Monastic Question


#1

My protestant housemates are developing a fondness for repeatedly repudiating Catholic practice whenever the topic comes up. I’m trying to avoid debates with them because we all have formal theological education from the Baptist tradition. It isn’t that I have nothing to say, but I’m trying to make my life more focused on spiritual matters rather than a constant question and answer, tit for tat, teeth and blood, apologetic existence (if that makes sense). There is a time for it, though.

Anyway, one of the things they had to say about the cloistered monastics was this: It violates God’s command to go out into the world. I didn’t have an answer to that one handy as, quite frankly, I’ve never thought of it that way. Any help?


#2

Consider, also, the consequences of these two scripture verses:

"But when you pray, go to your inner room, close the door, and pray to your Father in secret. And your Father who sees in secret will repay you." Matthew 6:6

"Pray without ceasing." 1 Thessalonians 5:17

Yes, we are all called to live (and evangelize) according to what is revealed in scripture, including these verses that I have pointed out, and we can also make the case that, though our cloistered brothers and sisters have left the world in a certain sense, they are also in their own way an impressive witness to the faith. Particularly to our self-indulgent world, what better way to make a statement, indeed, what could be more Christ-like, than to sacrifice everything for what one believes?

"Jesus said to him, "If you wish to be perfect, go, sell what you have and give to (the) poor, and you will have treasure in heaven. Then come, follow me." Matthew 19:21


#3

There is a erroneous belief that joining a monastery is about running away from the world. Those who join monasteries choose Mary’s role of sitting at the feet of Jesus. They are running to God, not away from the world.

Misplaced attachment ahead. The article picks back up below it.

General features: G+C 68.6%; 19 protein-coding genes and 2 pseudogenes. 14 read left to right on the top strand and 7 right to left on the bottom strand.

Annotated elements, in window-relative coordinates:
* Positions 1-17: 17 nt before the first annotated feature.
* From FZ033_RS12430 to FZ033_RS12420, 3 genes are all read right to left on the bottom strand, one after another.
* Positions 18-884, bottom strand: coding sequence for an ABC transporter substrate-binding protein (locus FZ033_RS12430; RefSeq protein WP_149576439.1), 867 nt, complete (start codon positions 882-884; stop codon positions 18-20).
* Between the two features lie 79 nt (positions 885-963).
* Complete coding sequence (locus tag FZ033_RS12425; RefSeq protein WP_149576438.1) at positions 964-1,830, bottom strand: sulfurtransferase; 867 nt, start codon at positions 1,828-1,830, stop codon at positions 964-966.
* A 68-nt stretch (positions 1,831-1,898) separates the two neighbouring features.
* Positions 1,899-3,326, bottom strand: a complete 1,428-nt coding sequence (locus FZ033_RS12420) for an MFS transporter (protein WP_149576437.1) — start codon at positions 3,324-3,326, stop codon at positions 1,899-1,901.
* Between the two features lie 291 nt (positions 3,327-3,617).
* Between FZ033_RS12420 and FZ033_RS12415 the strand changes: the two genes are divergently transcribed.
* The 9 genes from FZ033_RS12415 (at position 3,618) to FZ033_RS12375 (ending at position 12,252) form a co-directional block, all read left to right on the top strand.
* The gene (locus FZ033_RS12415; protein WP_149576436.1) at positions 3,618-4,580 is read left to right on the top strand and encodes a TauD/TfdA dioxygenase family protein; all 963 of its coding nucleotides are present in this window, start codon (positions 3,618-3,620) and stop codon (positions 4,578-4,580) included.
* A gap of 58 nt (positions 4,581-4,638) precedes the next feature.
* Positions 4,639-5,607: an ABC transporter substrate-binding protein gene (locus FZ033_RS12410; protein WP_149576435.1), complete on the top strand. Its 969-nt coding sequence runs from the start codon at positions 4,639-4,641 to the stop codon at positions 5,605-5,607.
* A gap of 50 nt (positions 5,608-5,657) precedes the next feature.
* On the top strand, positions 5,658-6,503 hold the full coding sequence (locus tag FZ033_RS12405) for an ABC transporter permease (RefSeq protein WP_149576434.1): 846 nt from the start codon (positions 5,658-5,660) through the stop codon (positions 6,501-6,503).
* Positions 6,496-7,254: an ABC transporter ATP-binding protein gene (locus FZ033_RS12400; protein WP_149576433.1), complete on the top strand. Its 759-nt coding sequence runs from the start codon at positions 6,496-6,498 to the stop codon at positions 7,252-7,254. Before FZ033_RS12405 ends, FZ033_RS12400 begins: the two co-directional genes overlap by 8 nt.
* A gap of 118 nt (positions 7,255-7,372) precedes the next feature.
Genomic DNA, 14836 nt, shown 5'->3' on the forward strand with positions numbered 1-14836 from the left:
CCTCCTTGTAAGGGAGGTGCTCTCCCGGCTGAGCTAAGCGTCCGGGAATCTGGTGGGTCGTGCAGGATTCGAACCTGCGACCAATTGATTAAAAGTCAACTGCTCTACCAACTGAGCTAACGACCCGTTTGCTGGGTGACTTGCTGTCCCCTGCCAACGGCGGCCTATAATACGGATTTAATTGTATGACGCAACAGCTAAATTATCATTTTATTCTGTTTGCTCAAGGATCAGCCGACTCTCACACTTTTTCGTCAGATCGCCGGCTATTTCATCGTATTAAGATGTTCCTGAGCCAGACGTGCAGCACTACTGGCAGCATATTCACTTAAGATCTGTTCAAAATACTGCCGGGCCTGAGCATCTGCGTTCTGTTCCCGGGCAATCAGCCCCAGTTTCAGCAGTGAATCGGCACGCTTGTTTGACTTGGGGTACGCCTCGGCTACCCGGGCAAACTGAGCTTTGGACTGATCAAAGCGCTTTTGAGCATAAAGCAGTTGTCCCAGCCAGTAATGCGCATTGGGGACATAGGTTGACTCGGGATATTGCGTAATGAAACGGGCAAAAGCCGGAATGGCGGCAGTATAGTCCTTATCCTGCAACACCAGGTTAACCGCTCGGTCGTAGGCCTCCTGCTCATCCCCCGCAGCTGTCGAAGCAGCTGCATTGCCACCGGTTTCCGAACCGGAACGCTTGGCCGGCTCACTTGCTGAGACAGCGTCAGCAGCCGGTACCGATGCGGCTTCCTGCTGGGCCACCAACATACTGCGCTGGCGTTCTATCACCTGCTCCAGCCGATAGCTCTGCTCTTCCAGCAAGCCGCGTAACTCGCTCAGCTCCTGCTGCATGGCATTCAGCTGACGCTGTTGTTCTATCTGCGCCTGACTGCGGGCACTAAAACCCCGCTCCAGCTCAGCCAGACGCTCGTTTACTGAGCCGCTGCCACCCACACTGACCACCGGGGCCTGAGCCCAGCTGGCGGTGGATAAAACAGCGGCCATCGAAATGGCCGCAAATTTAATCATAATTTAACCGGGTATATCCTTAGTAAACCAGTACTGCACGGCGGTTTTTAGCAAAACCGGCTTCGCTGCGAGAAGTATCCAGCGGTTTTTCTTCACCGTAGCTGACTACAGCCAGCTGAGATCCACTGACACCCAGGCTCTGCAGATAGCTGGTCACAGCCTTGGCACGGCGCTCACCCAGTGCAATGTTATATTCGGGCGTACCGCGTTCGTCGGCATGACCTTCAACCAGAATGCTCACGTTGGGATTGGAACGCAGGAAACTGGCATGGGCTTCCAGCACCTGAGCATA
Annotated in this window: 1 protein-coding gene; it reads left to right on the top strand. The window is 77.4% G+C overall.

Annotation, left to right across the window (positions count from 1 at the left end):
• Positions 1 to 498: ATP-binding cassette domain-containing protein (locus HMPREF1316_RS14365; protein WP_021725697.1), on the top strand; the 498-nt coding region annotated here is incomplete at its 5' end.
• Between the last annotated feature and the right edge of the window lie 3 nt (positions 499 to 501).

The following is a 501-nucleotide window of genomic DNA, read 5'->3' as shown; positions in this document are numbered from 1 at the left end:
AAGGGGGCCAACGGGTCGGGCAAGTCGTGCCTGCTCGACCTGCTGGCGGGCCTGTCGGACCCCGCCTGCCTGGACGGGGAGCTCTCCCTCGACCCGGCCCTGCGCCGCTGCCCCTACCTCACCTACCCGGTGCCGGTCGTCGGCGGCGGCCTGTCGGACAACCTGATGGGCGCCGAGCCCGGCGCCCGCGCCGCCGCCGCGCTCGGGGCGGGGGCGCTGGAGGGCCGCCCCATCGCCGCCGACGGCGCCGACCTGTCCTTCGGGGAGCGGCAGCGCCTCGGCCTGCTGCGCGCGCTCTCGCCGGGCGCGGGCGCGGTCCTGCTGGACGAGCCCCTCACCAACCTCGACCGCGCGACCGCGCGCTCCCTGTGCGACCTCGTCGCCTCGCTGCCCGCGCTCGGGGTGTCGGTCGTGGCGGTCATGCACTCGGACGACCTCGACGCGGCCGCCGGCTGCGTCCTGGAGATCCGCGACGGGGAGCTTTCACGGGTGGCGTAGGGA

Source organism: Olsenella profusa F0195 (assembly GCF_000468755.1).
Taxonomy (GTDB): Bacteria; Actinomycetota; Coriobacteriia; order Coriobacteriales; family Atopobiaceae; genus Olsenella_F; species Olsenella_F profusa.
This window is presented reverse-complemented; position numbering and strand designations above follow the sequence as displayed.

Monastics provide hospitality to those who join them for a day, an hour, or however much time they take away from the world to spend time with God.
Jesus say, “Come away and rest.” Where does the person go to rest, to retreat from the world? Who provides for the person’s needs while away?
Those who live in monasteries often run retreat centers, providing food and lodging for those in need of silent time.
There is an ancient tradition that traces itself to the desert fathers. These individuals sought the solitude of desert life in order to pray for those who remain in the world.
Each of us has been given different gifts, different means of building up the kingdom of God. For some this means living the desert or monastic life in prayer for the workers in the field, those who stay and work in the city to preach the good news by our lives and words.
Using the image of prayer warrior, some soldiers (warriors) are needed to stand watch at the furthermost outposts while others are commanded to march into the center of the battle. Monastics are prayer warriors.


#4

[quote="Medic_Mark, post:1, topic:223668"]
My protestant housemates are developing a fondness for repeatedly repudiating Catholic practice whenever the topic comes up. I'm trying to avoid debates with them because we all have formal theological education from the Baptist tradition. It isn't that I have nothing to say, but I'm trying to make my life more focused on spiritual matters rather than a constant question and answer, tit for tat, teeth and blood, apologetic existence (if that makes sense). There is a time for it, though.

Anyway, one of the things they had to say about the cloistered monastics was this: It violates God's command to go out into the world. I didn't have an answer to that one handy as, quite frankly, I've never thought of it that way. Any help?